This trade is one example of an interesting new dynamic in the league. The deal was dreamed up by Hawks' director of pro personnel, Steve Rosenberry, who was assigned to scout rival NBA teams for potential acquisitions. "This is the first time I've had someone with that title," said Hawks GM Rick Sund of the pro-personnel job description. "Think of the money we spend scouting to make one NBA pick -- the attention and the focus we put on making that one pick. Having someone scout the NBA teams is a new position in the league, and more and more teams are doing it."

It only makes sense to invest in learning the behind-the-scenes facts of players currently in the NBA. Based on Rosenberry's recommendation, the Hawks now have one of the best clutch shooters in the league to pair with their All-Star in Johnson.

3 questions rescued from the spam folder

3. Most pundits seem to think the Wizards are "going for it" by trading for Mike Miller and Randy Foye. Even assuming the healthy return of Gilbert Arenas, does this team have the talent, and more important, commitment to defense, that will catapult it past the Magic, Cavs and Celtics next season?
-- John, Gaithersburg, Md.

I don't know if they'll surpass those other contenders, but the Wizards will surely be respected by the top teams in the East. Three minutes after I broke news of that trade, a GM from one of the East's top teams called to ask if I had the details right. He didn't like seeing Washington add so much firepower.

Flip Saunders will make the most of this team -- so long as Arenas is healthy.

2. So word is that Phil Jackson might just coach mostly home games for the Lakers next year. Can that sort of arrangement work? Won't the players likely tune out the substitute knowing that Phil can't rip them until they get back to L.A.? And what about the differing philosophies/styles?
-- Thomas H., San Diego

Thomas, count me among the minority who think this could and would work. Jackson likes to see his players work things out among themselves, though this would be taking that aim to an unprecedented extreme.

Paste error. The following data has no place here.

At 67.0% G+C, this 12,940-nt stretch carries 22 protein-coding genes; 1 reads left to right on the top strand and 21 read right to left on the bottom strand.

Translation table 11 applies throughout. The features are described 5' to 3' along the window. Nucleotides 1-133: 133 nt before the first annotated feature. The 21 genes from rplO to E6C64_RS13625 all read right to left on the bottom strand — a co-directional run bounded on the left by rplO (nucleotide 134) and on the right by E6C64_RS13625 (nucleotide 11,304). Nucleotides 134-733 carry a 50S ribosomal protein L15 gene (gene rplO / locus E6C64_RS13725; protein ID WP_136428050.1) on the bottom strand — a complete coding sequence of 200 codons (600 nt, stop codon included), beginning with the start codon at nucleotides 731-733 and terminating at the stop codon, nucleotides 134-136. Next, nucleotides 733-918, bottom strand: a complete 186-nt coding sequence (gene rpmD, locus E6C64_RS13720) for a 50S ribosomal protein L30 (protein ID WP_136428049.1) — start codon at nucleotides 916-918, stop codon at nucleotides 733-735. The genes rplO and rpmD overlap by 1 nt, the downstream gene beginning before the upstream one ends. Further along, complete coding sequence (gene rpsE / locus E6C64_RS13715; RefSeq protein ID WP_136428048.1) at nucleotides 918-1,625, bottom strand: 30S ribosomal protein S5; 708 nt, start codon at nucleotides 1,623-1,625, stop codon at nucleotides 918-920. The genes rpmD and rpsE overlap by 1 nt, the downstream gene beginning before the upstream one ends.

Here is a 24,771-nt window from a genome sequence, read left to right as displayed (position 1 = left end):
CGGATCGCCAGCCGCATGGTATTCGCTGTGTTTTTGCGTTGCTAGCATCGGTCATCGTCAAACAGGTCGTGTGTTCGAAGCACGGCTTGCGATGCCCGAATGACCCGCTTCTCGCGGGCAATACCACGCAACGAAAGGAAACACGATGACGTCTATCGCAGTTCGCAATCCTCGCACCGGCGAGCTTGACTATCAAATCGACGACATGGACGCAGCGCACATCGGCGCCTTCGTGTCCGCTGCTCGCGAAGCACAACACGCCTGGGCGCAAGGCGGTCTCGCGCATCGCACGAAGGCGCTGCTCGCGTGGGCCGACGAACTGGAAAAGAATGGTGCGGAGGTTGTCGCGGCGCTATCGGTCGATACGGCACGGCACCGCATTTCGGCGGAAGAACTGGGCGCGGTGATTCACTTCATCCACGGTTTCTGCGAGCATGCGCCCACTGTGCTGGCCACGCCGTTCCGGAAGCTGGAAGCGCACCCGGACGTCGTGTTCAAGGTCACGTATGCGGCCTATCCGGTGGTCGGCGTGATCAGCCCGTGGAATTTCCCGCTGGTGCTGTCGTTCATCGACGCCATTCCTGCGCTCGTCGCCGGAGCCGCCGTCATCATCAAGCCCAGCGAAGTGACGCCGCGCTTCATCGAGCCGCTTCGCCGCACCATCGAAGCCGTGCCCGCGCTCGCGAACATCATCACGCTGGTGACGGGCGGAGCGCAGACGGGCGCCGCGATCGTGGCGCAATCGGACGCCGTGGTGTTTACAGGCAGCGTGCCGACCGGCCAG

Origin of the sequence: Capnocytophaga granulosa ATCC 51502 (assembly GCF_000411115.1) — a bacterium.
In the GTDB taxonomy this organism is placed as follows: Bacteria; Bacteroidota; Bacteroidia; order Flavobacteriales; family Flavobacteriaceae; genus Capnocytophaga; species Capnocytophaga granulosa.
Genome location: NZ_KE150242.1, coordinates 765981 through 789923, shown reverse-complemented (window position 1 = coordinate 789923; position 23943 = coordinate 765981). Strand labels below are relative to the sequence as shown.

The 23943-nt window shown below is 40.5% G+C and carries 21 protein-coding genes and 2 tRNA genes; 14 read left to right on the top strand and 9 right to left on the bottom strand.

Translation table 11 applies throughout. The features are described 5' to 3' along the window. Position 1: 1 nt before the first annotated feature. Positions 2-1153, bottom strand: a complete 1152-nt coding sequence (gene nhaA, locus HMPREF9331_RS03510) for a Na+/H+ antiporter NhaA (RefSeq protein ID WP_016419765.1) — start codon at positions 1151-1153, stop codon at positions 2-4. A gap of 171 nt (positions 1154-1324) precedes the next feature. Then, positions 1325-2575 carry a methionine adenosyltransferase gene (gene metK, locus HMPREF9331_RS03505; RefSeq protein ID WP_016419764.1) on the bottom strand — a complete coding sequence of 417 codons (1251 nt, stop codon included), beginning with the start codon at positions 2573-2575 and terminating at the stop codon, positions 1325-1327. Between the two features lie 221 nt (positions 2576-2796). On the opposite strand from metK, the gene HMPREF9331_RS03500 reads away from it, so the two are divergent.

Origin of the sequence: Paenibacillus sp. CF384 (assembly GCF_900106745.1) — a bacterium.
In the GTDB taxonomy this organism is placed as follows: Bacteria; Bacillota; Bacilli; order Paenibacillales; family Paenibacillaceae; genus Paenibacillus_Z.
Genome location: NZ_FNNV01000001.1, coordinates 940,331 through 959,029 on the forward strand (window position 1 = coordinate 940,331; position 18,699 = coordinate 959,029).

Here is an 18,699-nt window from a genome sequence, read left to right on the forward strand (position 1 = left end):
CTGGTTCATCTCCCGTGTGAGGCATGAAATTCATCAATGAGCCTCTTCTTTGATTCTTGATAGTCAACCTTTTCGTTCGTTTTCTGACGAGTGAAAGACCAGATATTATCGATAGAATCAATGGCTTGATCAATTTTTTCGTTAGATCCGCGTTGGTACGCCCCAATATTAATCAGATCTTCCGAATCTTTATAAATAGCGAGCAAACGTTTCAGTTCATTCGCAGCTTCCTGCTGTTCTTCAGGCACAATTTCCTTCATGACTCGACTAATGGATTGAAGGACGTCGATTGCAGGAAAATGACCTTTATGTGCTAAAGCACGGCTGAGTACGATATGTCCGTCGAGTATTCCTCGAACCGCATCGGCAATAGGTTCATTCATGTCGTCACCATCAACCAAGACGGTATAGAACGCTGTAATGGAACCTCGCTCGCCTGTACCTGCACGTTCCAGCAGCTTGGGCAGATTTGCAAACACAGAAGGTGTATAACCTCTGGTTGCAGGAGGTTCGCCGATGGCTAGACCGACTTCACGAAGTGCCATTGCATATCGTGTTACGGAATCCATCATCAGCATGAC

Jackson would be placing more leadership demands on Kobe Bryant which -- if successful -- would strengthen the team. In the meantime, Jackson would be pacing himself for the playoffs, which is the approach taken by contenders toward veteran players. And instead of handing the team over to Kurt Rambis (or Brian Shaw) and all at once, he would work his way in. It would be highly unusual, but I could imagine it working to their benefit.

1. Why does everyone always say that Michael Jordan is the greatest of all time, when Bill Russell has almost twice as many championships, and Wilt Chamberlain has way more personal records? In my book, Jordan was the greatest of his time and better than Bird and Magic. And where does George Mikan fit into this list?
-- John W. Fullwood, Bronx, N.Y.

In my book, Bill Russell is the greatest player of all time. He set the standards for leadership and teamwork, while establishing a new approach to defense, which makes him the most influential player of the history of the sport.

But the fairest way to measure players is to divide the NBA thus far into three generations, with Mikan as the greatest of his era, then Russell as the player who defined what the NBA should be, followed by Jordan as the dominant player of modern times.